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South Africa defeated New Zealand in the men’s Rugby World Cup final to emerge as the champions.

No one had ever won four men’s Rugby World Cup titles. And, even on a soggy Parisian evening, this really did have the feel of a truly momentous occasion. South Africa have successfully defended their crown and any arguments about the most dominant rugby nation on earth can be temporarily laid to rest.

The match was an intense and back-and-forth battle. It will go down in history as a story of two leaders. In 2015, when Siya Kolisi became the first black captain of South African rugby and lifted the Webb Ellis Cup in Japan, it became one of the most iconic moments in sports. Now, for all Springbok fans, there is a wonderful sense of reliving that moment. However, for Sam Cane, the captain of the All Blacks, it ended up being a devastating night.

Prior to the 27th minute, the teams were evenly matched. However, after a video review, Cane was given a red card for his tackle on Jesse Kriel. While there have been more forceful tackles in the past, the use of the phrase “a high degree of danger” typically results in a player’s ejection. This is the first time in a World Cup final that a player, especially the captain of the All Blacks, has been sent off.

However, the intense excitement did not end there. Kolisi received a yellow card just five minutes into the second half for making contact with Ardie Savea’s head. This gave the 14-man New Zealand team the opportunity to mount a frantic comeback. Although the All Blacks initially thought they had scored a try through scrum-half Aaron Smith, it was ultimately ruled out due to a knock-on by Savea in the lead-up. However, they were able to score a valid try through Beauden Barrett just before the hour, setting the stage for a thrilling finish. In the final minutes, Barrett’s brother Jordie attempted a long-range penalty but was unsuccessful.

In the bleachers, two of the most renowned players in tennis, Roger Federer and Novak Djokovic, would have understood the intense battle. The Springboks, led by the excellent kicking of Handré Pollard and the impressive play of Pieter-Steph du Toit, who was named world player of the year in 2019, never gave up and became only the second men’s team to win back-to-back finals, following New Zealand’s feat in 2015.

It was bound to be intense. These two nations with a strong sense of pride have been competing in rugby union for 102 years, but some matches hold more significance than others. The determination of the South African players was evident as they sang their national anthems, and the New Zealand team was clearly focused during their Haka.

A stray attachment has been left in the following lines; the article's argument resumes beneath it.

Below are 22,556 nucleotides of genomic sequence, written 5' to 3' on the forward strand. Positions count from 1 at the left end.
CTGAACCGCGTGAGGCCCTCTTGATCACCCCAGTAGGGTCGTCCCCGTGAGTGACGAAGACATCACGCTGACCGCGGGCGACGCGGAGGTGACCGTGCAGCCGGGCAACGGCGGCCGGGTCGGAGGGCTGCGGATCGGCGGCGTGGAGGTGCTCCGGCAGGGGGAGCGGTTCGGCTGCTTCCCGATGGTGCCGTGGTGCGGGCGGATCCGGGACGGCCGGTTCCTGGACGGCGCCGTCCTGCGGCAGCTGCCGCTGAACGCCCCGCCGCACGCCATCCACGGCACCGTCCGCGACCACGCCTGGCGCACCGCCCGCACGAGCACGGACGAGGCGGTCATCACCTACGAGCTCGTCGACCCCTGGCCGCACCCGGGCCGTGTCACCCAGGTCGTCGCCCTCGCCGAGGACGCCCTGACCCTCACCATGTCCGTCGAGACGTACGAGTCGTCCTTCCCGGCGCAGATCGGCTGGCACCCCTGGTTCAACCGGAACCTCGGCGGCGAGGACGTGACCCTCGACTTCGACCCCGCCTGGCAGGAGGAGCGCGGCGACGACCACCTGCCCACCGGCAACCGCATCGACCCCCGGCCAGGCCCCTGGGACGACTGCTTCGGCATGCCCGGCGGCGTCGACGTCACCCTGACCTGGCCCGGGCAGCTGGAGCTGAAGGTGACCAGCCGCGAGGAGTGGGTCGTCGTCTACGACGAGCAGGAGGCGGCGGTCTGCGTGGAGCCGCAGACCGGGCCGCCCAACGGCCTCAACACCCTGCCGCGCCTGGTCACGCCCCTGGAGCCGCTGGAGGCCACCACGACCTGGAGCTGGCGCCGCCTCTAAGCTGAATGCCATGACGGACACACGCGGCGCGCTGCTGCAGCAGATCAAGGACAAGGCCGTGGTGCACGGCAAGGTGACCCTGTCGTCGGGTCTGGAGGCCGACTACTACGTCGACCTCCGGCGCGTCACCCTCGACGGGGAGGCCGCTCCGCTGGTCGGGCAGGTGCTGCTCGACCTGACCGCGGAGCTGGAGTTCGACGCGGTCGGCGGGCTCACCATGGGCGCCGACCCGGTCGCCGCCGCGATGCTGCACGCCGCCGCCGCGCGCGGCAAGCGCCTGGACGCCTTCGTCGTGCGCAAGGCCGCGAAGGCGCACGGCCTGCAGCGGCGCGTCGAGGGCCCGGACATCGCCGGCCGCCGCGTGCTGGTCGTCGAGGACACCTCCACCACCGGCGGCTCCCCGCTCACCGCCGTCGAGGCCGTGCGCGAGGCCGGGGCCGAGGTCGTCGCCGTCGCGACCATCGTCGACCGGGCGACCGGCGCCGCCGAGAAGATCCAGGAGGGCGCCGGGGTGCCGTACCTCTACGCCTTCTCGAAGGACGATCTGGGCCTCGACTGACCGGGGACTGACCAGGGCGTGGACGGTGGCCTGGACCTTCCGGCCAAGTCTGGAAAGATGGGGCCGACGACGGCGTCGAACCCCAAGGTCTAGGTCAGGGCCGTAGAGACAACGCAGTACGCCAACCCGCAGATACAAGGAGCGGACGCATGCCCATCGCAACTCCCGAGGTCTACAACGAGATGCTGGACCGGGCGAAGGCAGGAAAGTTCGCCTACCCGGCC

The heavy rain made the atmosphere even more intense. Regardless of Jacques Nienaber, the heavy rainfall before the game would have reminded Jacques Cousteau of home. For New Zealand, a wet ball could spell trouble. More fumbles mean more scrums. And this South African team, as England knows, excels at scrummaging. Prior to Barrett’s try, the Springboks had never let in a try in three World Cup finals.

Sam Cane can only sit on the bench as his yellow card is upgraded to red and the All Blacks captain can play no further part.

In the event, it was South African bloody-mindedness that once again proved decisive. Incredibly they won all three of their knockout games by a single point, making light of all manner of adversity. In this case it was the loss of their hooker Bongi Mbonambi after just three minutes, victim of a falling, twisting tackle by Shannon Frizell which did not look great in slow motion. It forced South Africa to revert to the 37-year-old Deon Fourie and capped an already difficult personal week for Mbonambi.

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Pollard converted two penalties for South Africa, taking advantage of their early territorial dominance. However, the All Blacks soon stepped up their game and came close to scoring with a clever attacking chip from Jordie Barrett that was almost caught by Savea. Aside from a penalty by Richie Mo’unga, New Zealand struggled to make a decisive move. Pollard, similar to his performance against England, sealed the deal with an impressive long kick, giving his team a six-point lead once again.

The New Zealand rugby team, known as the All Blacks, were advised to remain composed. However, they temporarily lost their composure. They made a couple of mistakes during lineouts and ended up with only 14 players on the field after Cane’s costly mistake. South Africa took advantage of this and earned a penalty for a turnover. Pollard was preparing to take the kick when it was announced that Cane would not be coming back onto the field. Pollard successfully made the kick, putting New Zealand in a difficult situation.

No team behind at half-time has ever won a men’s Rugby World Cup final and, at 12-6 down, the Bok defence was not falling for the All Blacks’ deft midfield interplay. Following Kolisi’s departure, though, the momentum of the contest shifted yet again and New Zealand, having turned down kickable penalties to go for the corner, deserved their reward when Mark Telea found a little space on the left and his offload was adjudged to have bounced backwards before Beauden Barrett scooped it up to score.

The final quarter was equally breathless, even before Cheslin Kolbe was sent to the sin-bin by the authoritative Wayne Barnes seven minutes from time for a deliberate knock down. It has been not been an entirely flawless tournament – overly long and frustratingly lop-sided at times – but the best games have been as compelling as any sport you could wish to see. And in South Africa they can now bask in the ultimate glory. The northern hemisphere – one World Cup triumph in 10 attempts – has an awful lot of catching up to do.

Source: theguardian.com